My initial thought, when I got to the last word of the book and closed its battered covers, was this: something doesn’t add up.

Lawrence Wright has done an excellent job with this book, combining the perfect mixture of journalistic and factual rigor with a knack for telling intriguing human stories.  But this sinister little tale only goes to show that, no matter how much you research a subject of such human complexity, finding “the truth” will be a fool’s errand.

In the case of The Looming Tower, there are simply too many loose ends twisting in the wind, too many strange relationships that demand further explanation, too many empty years that need to be filled, too many destructive operations and too many shady operatives for the shoestring budget al-Qaeda allegedly worked with.

Getting caught up in these details (or, I should say, absence of said details) is to miss the forest for the trees.  We don’t need to know how bin Laden left Sudan in the mid nineties with a hundred bucks to his name, but still managed to fund his nascent Islamist organization, in order to grasp the point Wright, and others, have made about the treacherous road to 9/11.

So let’s put the details aside for now.  When we get to the substance of this history, we find that violent Islamism can be explained as an inevitable identity crisis of a Muslim world that is contending with the dominant, materialist, depraved culture of the hegemonic West.

When I say culture, I don’t simply mean the music, the drugs, the loose sexual mores, and dwindling commitment to faith.  I mean all that, and more: systems of government, concepts of justice, means of salvation.  The radical politicization of Islam is not only a unique feature of the religion itself, which has always tended toward strict implentation and concrete action, but is also perhaps the most potent weapon in the Muslim world’s arsenal.  What the West has in economic capacity, resources, and stable institutions, the Muslim world makes up for with the word of the Holy Quran.  It is an incredibly unifying and motivational force for a people who, rightly or wrongly, feel they’ve been subjugated for centuries.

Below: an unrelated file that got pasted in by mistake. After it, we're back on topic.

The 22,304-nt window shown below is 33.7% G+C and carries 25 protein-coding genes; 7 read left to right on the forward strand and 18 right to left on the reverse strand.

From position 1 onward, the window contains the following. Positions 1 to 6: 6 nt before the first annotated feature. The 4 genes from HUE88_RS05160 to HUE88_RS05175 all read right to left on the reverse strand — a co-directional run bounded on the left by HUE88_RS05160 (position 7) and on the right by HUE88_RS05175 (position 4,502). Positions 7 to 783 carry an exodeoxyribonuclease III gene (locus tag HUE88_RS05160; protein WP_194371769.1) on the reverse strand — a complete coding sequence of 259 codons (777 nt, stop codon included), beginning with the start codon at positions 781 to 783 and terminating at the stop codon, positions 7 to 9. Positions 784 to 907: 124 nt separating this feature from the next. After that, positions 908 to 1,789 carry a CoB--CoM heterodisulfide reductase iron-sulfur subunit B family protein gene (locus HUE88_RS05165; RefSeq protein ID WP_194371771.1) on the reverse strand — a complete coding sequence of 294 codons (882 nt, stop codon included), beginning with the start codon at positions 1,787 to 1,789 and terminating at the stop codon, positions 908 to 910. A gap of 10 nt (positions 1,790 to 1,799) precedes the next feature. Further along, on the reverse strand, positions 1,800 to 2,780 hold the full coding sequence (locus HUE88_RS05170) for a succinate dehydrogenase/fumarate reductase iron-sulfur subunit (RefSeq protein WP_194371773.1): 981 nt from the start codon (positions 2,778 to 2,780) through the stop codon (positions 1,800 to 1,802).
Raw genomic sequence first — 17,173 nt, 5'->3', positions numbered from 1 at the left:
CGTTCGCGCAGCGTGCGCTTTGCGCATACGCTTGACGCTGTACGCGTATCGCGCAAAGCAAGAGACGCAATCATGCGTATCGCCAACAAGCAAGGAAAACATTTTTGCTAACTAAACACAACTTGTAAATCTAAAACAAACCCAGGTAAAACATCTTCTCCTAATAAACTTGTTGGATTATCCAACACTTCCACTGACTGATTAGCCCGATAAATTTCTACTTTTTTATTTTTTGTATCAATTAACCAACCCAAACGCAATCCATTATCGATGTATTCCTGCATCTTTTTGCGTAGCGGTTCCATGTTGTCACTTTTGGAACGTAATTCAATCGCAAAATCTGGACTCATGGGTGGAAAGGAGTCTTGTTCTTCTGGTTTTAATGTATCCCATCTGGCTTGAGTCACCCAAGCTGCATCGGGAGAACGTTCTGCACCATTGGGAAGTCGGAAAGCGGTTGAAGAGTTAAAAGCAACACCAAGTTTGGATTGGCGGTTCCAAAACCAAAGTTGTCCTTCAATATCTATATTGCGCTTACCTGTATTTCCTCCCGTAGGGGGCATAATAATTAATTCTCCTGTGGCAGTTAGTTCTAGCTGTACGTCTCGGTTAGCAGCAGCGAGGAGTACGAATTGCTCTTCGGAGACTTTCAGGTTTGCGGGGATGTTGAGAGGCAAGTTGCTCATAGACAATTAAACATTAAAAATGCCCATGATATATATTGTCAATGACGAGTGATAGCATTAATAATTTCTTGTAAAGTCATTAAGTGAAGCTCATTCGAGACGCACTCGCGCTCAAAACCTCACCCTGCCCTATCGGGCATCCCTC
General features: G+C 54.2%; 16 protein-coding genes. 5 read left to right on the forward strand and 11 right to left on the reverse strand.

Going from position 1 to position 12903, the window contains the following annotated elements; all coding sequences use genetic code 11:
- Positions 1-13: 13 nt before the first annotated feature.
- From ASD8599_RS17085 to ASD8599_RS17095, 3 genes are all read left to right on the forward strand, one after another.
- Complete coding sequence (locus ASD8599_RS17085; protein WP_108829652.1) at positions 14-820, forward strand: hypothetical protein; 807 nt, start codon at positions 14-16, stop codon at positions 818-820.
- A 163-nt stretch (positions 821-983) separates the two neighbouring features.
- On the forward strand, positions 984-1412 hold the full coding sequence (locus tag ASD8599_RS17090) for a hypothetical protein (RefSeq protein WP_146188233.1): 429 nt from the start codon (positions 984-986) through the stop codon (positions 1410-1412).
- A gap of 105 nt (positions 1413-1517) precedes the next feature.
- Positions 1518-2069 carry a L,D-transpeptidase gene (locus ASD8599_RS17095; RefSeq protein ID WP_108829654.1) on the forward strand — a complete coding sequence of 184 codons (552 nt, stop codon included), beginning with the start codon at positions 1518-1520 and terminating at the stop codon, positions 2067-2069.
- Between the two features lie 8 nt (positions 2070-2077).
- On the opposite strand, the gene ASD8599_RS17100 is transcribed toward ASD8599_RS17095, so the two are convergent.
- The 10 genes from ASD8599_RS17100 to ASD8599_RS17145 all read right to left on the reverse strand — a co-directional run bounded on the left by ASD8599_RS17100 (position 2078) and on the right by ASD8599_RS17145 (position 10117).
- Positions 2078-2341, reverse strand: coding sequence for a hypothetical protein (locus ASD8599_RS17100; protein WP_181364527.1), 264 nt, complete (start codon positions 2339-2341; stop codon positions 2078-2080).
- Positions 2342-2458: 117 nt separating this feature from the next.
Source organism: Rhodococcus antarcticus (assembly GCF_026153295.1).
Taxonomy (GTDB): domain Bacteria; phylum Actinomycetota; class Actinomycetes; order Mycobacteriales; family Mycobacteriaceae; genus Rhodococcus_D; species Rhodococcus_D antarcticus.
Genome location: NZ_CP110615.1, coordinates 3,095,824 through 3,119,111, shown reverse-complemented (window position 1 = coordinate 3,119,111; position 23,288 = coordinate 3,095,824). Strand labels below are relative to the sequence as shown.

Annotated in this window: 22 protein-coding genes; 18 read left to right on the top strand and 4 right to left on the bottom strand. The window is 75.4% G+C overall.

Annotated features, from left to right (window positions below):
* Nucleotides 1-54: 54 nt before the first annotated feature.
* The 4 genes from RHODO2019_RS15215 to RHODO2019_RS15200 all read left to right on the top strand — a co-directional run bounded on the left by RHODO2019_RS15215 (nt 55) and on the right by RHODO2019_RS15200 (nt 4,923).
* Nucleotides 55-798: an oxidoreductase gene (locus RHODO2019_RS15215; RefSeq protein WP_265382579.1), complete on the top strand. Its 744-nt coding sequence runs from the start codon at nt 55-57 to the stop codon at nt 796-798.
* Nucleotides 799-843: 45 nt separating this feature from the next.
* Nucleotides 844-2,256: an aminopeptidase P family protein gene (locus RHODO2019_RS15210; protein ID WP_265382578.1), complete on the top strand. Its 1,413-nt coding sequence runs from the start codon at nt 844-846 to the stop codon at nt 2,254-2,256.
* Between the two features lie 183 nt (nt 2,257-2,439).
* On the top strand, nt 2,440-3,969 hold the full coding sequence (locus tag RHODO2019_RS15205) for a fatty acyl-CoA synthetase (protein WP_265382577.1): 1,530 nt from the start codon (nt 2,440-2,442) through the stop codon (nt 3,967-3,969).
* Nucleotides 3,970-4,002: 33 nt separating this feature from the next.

The key takeaway here is that Islamists who resort to terror believe they are doing God’s work against a devilish force.  Bonding into Islamist groups further allows them to generate the cognitive dissonance required to conduct mass murder and not feel incredibly bad about it.  The guilt can be divided across the group, rather than harnessed by any one individual.

The last takeaway is that violent Islamism has ebbed and flowed since the inception of the Muslim faith.  Yet, in our modern age, the movement required a force of personality like bin Laden’s to bring it out of the shadows of the Egyptian and Saudi undergrounds.  Bin Laden, through his financial means and expansive vision, turned a scattered and inconsequential Egyptian political-religious sect into an international shock force of anti-Western troops.  Without him, it might still be toiling in the shadows, vying for traction against the supremely repressive authoritarians of the Middle East and beyond.